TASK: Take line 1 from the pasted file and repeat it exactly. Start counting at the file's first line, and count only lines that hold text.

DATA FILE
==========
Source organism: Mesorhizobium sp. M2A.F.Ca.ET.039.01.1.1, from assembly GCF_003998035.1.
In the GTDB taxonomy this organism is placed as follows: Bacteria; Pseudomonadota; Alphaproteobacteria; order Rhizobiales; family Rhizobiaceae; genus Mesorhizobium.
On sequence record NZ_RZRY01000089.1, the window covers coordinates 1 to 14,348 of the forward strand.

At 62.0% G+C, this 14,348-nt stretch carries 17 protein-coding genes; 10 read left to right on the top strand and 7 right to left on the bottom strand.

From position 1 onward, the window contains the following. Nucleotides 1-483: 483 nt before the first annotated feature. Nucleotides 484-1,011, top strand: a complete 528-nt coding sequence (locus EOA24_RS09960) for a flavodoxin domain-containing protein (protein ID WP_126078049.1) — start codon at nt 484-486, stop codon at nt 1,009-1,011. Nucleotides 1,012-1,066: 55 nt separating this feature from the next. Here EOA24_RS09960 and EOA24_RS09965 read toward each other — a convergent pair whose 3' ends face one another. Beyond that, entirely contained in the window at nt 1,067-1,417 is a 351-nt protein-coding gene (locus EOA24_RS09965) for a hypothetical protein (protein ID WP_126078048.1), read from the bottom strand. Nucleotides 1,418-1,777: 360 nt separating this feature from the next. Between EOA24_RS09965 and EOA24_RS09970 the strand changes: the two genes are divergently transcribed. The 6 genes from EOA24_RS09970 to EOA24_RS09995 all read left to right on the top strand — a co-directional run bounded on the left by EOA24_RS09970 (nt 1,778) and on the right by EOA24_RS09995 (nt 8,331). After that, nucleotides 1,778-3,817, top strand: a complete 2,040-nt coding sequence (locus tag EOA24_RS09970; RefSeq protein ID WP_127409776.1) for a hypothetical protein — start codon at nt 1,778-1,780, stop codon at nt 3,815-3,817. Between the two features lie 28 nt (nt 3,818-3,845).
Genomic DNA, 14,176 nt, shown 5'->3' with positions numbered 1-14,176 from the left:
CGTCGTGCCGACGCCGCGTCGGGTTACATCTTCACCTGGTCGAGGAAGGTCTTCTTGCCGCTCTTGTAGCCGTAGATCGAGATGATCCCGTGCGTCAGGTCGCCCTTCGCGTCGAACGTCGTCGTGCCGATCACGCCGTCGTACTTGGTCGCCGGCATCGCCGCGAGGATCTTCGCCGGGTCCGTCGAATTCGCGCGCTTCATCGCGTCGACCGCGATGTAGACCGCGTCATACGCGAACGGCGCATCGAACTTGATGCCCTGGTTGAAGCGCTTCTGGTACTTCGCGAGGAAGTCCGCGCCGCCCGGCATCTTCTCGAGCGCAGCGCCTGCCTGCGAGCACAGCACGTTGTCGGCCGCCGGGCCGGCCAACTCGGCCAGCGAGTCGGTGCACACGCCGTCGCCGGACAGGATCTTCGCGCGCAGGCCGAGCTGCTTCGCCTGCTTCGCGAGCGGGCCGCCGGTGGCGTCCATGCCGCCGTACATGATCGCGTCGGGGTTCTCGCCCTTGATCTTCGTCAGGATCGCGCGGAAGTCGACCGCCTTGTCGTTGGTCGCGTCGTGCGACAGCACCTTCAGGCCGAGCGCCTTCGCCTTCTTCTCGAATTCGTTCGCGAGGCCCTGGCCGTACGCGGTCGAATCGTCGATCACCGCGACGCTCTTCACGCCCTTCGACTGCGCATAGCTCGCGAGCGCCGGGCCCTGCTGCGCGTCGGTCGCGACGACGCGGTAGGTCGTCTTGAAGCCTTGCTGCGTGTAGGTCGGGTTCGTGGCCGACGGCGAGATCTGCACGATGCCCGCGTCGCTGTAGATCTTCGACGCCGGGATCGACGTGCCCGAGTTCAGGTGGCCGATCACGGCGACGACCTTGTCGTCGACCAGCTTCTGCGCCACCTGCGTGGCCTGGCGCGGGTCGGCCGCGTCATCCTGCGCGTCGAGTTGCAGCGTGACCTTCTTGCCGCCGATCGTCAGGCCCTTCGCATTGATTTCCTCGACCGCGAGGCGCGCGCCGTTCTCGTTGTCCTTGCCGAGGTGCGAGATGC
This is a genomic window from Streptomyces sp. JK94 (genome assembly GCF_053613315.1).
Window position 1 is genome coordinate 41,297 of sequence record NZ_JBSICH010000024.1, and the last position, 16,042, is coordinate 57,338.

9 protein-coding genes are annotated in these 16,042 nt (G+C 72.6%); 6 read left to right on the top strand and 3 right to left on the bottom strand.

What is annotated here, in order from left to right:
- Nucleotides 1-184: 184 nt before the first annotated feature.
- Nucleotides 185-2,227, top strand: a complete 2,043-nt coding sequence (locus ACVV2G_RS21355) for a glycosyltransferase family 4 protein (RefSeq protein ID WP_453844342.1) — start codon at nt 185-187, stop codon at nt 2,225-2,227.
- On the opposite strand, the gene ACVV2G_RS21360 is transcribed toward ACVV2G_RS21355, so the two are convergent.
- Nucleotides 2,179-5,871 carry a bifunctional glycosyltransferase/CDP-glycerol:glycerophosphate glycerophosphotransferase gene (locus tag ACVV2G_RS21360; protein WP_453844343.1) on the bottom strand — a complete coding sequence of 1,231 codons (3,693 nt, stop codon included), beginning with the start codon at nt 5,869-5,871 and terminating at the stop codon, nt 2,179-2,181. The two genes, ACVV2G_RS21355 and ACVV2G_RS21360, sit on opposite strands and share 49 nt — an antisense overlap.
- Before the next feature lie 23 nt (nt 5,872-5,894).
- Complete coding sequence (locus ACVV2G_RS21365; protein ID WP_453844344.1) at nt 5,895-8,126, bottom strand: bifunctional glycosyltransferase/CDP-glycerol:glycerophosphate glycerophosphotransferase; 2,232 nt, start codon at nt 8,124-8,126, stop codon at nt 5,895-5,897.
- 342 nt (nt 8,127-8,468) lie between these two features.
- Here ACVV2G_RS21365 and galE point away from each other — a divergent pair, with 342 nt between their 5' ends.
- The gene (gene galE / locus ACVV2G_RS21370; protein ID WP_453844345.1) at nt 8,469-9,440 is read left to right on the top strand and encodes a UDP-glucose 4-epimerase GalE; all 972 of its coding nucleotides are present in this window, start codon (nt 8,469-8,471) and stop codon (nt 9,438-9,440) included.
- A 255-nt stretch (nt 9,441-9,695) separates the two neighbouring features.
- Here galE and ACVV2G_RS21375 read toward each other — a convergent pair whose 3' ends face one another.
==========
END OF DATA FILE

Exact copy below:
Source organism: Mesorhizobium sp. M2A.F.Ca.ET.039.01.1.1, from assembly GCF_003998035.1.